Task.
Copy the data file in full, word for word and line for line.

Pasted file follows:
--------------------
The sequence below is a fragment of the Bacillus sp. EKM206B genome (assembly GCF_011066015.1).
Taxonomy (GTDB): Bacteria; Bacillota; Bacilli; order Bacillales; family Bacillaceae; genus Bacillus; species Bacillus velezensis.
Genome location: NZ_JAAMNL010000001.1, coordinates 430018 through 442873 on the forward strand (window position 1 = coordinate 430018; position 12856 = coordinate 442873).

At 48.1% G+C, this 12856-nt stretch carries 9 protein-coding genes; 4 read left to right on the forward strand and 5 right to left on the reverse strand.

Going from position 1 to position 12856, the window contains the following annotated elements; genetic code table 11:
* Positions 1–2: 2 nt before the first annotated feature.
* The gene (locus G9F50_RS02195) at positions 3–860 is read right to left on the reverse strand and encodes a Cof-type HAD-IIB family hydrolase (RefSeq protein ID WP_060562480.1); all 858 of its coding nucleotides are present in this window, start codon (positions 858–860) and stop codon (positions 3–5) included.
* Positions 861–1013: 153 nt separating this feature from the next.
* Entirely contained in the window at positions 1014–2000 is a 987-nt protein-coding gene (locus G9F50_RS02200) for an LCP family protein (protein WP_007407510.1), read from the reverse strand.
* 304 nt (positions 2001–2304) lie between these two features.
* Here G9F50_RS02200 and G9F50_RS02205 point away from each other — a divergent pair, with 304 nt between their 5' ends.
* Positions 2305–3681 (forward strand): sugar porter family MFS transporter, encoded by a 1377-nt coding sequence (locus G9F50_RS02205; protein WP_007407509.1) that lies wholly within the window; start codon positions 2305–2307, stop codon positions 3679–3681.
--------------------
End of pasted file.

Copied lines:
The sequence below is a fragment of the Bacillus sp. EKM206B genome (assembly GCF_011066015.1).
Taxonomy (GTDB): Bacteria; Bacillota; Bacilli; order Bacillales; family Bacillaceae; genus Bacillus; species Bacillus velezensis.
Genome location: NZ_JAAMNL010000001.1, coordinates 430018 through 442873 on the forward strand (window position 1 = coordinate 430018; position 12856 = coordinate 442873).

At 48.1% G+C, this 12856-nt stretch carries 9 protein-coding genes; 4 read left to right on the forward strand and 5 right to left on the reverse strand.

Going from position 1 to position 12856, the window contains the following annotated elements; genetic code table 11:
* Positions 1–2: 2 nt before the first annotated feature.
* The gene (locus G9F50_RS02195) at positions 3–860 is read right to left on the reverse strand and encodes a Cof-type HAD-IIB family hydrolase (RefSeq protein ID WP_060562480.1); all 858 of its coding nucleotides are present in this window, start codon (positions 858–860) and stop codon (positions 3–5) included.
* Positions 861–1013: 153 nt separating this feature from the next.
* Entirely contained in the window at positions 1014–2000 is a 987-nt protein-coding gene (locus G9F50_RS02200) for an LCP family protein (protein WP_007407510.1), read from the reverse strand.
* 304 nt (positions 2001–2304) lie between these two features.
* Here G9F50_RS02200 and G9F50_RS02205 point away from each other — a divergent pair, with 304 nt between their 5' ends.
* Positions 2305–3681 (forward strand): sugar porter family MFS transporter, encoded by a 1377-nt coding sequence (locus G9F50_RS02205; protein WP_007407509.1) that lies wholly within the window; start codon positions 2305–2307, stop codon positions 3679–3681.